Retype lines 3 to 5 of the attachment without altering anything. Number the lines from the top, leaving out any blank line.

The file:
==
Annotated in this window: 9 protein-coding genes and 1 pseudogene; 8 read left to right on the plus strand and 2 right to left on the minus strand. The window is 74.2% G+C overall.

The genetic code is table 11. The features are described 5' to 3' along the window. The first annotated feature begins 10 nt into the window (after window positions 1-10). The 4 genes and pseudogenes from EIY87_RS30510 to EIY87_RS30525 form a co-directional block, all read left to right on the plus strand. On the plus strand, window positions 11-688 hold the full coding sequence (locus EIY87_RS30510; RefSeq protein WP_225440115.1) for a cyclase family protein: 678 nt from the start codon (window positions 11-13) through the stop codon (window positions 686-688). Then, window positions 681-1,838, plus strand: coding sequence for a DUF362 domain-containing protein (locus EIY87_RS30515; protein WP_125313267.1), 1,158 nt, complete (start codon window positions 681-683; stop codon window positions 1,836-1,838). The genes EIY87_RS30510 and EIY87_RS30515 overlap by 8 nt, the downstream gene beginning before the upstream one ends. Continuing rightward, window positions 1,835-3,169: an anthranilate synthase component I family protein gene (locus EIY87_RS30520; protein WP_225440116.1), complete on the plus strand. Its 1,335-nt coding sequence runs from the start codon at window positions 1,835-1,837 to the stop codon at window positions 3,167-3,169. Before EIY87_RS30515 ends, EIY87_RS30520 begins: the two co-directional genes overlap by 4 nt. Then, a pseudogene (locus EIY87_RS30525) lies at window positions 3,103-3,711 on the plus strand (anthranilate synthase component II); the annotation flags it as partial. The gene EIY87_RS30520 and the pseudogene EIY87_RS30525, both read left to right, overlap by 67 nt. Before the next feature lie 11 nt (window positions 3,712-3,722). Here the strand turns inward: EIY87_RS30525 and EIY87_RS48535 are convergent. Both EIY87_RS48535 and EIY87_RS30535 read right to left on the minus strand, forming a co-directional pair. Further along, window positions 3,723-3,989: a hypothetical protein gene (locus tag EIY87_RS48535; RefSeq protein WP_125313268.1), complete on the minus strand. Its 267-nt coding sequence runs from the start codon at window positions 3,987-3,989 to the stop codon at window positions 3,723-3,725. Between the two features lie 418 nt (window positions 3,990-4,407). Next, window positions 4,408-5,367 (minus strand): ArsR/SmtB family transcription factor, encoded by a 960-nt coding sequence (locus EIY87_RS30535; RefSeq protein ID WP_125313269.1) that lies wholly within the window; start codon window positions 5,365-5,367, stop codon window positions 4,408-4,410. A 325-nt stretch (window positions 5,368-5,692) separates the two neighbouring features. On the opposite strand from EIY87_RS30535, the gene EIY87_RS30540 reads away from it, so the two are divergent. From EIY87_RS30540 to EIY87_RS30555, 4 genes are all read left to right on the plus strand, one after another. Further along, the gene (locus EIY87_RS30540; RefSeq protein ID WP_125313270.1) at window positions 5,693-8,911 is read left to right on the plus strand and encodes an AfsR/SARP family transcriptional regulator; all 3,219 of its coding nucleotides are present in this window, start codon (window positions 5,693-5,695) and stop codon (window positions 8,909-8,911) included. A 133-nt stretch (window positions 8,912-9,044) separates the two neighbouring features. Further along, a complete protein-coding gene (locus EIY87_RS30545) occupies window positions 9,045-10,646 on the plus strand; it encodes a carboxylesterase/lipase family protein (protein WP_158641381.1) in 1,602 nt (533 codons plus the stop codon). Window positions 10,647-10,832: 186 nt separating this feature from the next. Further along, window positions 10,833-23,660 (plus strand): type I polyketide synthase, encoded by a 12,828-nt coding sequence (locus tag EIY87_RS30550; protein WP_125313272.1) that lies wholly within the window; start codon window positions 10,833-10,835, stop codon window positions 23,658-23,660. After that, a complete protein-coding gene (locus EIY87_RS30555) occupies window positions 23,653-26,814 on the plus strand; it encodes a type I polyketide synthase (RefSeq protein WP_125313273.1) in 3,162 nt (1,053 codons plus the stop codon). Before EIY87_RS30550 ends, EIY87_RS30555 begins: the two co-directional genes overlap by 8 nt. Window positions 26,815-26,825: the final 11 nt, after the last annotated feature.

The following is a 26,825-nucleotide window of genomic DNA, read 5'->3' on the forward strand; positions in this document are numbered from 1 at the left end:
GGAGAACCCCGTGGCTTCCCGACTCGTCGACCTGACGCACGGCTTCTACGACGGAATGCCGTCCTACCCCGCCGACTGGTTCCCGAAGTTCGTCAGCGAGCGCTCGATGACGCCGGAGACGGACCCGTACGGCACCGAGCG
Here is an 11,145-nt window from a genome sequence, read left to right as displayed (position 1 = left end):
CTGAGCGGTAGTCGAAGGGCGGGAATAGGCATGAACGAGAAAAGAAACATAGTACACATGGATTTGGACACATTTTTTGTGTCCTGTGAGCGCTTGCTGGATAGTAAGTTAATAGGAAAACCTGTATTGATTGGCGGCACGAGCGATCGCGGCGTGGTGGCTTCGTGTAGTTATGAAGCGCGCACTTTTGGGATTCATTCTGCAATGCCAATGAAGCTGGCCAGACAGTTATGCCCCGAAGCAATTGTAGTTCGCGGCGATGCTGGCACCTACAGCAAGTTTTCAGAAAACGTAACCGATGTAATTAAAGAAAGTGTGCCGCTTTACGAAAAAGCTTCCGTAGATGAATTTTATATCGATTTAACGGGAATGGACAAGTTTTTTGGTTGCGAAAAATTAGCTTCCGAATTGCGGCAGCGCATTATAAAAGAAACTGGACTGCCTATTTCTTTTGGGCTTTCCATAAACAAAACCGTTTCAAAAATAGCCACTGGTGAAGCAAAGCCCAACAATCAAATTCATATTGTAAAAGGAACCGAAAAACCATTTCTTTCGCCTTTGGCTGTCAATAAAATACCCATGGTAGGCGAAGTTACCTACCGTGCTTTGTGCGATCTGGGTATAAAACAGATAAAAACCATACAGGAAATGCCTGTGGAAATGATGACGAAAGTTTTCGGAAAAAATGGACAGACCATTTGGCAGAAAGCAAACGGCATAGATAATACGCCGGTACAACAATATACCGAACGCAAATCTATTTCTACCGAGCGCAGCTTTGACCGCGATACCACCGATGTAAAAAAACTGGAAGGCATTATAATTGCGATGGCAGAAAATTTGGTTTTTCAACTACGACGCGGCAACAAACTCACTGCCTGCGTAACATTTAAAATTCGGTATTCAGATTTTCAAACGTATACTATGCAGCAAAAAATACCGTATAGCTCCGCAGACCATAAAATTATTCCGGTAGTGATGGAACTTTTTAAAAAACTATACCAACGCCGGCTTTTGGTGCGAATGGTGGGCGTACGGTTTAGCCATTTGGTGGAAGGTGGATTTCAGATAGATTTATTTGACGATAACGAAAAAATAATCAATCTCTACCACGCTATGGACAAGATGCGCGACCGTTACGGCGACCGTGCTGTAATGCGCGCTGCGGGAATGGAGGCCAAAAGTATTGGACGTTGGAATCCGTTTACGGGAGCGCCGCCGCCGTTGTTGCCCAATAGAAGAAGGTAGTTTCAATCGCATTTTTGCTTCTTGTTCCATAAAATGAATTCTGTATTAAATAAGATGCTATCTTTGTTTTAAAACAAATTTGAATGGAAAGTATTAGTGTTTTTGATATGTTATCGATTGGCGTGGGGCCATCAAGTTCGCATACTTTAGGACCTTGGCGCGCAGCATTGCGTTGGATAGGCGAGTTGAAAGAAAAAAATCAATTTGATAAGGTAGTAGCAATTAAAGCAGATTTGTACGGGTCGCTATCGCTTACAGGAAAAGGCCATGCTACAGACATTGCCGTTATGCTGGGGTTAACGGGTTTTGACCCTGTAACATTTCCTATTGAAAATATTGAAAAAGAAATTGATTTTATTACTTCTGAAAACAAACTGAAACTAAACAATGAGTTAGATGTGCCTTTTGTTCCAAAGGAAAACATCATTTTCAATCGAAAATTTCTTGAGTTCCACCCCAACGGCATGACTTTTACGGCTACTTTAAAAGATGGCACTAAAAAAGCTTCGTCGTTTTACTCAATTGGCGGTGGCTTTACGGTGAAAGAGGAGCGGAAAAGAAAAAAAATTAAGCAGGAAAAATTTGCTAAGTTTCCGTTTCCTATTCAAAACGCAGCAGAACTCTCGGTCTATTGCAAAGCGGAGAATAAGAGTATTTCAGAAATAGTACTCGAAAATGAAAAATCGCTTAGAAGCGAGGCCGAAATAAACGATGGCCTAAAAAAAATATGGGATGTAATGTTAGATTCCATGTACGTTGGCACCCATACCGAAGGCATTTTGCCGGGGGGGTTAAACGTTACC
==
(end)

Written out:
The following is a 26,825-nucleotide window of genomic DNA, read 5'->3' on the forward strand; positions in this document are numbered from 1 at the left end:
GGAGAACCCCGTGGCTTCCCGACTCGTCGACCTGACGCACGGCTTCTACGACGGAATGCCGTCCTACCCCGCCGACTGGTTCCCGAAGTTCGTCAGCGAGCGCTCGATGACGCCGGAGACGGACCCGTACGGCACCGAGCG
Here is an 11,145-nt window from a genome sequence, read left to right as displayed (position 1 = left end):